How is the RMV hearing different from my conviction in criminal court?
Subject to review by the Board of Appeal, the RMV has the ultimate jurisdiction over your driving privilege, and thus has the ultimate say over driver’s license suspensions and revocations.
The RMV suspension or revocation is an administrative action taken against your driving privilege only. The suspension or revocation following a conviction in court is a mandatory action in addition to jail, fines, or other criminal penalties.
I’ve just been arrested for DUI or drunk driving. What happens now?
The officer who arrested you is required by law to immediately forward a copy of the completed notice of suspension or revocation form and any driver license taken into possession, along with a sworn report, to the Registry of Motor Vehicles (RMV). The RMV automatically conducts an administrative review, which includes an examination of the officer’s report, the suspension or revocation order, and any test results.
Related: Out of State DUI Q&A
When I was arrested, the officer confiscated my driver’s license. How do I get it back?
If you failed a breath test, you will have a 30 day administrative per se license suspension and you can reinstate at the expiration of the 30 day suspension period upon payment of the $500.00 reinstatement fee.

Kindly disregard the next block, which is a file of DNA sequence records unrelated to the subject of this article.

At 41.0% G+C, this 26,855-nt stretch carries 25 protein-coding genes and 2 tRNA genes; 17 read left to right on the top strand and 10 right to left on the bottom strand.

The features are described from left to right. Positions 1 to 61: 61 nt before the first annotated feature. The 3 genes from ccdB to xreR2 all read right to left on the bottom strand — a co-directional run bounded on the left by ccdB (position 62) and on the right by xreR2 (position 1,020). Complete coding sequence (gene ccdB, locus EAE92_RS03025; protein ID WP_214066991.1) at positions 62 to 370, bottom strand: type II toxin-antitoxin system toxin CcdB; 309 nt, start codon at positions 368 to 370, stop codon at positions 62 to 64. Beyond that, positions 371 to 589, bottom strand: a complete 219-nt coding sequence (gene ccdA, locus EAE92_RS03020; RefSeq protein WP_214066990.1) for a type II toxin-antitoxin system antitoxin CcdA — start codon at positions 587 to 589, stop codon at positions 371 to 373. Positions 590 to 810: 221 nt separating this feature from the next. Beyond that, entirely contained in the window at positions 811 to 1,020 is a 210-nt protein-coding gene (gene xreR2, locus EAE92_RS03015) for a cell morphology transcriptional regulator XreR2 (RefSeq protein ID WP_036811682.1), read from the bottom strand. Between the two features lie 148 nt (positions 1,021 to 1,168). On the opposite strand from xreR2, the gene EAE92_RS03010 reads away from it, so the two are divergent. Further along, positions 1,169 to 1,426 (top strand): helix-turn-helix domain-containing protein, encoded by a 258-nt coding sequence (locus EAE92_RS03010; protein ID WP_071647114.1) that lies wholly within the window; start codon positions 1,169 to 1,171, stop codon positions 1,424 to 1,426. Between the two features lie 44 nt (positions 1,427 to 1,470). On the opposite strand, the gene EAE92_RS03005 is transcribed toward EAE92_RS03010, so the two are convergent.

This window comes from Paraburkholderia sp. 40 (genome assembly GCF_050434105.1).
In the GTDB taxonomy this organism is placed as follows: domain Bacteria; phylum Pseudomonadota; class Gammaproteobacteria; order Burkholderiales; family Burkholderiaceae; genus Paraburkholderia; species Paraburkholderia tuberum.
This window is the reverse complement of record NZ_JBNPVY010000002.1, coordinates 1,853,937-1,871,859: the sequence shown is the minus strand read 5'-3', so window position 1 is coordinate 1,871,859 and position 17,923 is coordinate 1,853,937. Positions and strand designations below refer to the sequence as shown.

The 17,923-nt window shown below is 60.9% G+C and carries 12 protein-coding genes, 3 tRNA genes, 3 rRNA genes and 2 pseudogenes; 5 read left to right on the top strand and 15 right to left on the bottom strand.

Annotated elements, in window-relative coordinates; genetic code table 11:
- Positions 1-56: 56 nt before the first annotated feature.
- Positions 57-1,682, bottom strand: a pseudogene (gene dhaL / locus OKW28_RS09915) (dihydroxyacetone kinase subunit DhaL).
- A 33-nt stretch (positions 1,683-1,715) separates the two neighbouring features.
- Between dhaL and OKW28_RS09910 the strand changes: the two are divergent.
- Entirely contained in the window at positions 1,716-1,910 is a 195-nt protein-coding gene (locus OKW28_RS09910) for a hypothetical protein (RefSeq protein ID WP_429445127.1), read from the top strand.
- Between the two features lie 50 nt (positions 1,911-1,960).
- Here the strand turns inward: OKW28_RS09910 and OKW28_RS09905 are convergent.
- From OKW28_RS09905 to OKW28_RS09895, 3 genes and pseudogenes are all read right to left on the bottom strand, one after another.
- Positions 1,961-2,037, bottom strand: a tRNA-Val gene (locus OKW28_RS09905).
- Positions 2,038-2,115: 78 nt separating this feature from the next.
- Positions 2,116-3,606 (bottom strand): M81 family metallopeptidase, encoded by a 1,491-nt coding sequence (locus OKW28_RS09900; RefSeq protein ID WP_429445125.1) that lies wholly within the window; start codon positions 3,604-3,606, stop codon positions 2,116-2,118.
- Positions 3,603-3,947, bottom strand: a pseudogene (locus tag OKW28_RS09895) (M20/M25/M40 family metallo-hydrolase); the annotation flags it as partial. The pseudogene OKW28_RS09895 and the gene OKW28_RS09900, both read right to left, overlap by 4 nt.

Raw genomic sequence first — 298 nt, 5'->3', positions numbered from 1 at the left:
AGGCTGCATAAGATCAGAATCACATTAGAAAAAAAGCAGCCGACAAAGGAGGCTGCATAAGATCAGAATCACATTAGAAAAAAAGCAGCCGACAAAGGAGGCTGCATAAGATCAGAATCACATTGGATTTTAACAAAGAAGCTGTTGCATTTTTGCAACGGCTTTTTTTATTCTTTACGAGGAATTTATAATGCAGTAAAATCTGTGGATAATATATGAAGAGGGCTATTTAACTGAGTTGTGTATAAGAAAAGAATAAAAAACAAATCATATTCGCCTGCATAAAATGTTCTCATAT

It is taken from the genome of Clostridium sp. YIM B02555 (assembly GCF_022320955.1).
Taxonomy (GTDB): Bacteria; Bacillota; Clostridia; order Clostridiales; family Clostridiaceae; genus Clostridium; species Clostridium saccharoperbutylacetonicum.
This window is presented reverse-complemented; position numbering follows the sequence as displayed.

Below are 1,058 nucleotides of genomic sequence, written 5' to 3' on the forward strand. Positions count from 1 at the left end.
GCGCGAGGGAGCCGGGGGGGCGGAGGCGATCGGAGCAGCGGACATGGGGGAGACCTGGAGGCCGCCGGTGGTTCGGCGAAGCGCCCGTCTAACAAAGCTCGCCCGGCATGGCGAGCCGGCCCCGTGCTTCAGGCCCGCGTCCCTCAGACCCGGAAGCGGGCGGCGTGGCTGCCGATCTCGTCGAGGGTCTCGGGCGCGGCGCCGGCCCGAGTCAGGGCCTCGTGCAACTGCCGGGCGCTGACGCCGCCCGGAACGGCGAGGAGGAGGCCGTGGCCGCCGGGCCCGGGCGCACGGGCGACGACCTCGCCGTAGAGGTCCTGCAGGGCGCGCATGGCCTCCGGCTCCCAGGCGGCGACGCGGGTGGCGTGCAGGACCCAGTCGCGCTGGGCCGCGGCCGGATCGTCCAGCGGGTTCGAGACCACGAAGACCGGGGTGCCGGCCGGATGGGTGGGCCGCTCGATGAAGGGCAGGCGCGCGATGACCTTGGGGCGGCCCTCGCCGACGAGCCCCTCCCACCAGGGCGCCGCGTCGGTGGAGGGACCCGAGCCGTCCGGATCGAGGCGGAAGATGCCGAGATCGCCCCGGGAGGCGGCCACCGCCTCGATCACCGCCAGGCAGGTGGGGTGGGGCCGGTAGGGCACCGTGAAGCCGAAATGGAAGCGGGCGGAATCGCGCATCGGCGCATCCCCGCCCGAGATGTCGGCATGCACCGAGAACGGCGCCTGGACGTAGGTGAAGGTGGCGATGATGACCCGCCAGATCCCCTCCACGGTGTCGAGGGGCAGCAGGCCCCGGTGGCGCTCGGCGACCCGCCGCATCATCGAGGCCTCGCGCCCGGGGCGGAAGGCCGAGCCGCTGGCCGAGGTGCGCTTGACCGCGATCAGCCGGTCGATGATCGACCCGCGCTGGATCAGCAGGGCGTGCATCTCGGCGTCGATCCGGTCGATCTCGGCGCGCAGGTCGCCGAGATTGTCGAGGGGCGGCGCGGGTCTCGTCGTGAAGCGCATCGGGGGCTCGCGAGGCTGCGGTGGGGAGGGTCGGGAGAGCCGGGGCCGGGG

If you refused to submit to a breath test, your license will be automatically suspended for 180 days up to life. You have a right to appeal the refusal suspension within 15 days of the suspension. In all cases, you must see a Registry Hearing Officer and go through the hearing process.
The officer said I refused to take a chemical test. What does this mean?
You are required by law to submit to a chemical test to determine the alcohol or drug content of your blood. If you refused to take a blood or breath test after being arrested for DUI and being requested to submit to the test, you will have your driver’s license automatically suspended or revoked for the refusal.
Related: How to Win Your RMV Refusal Hearing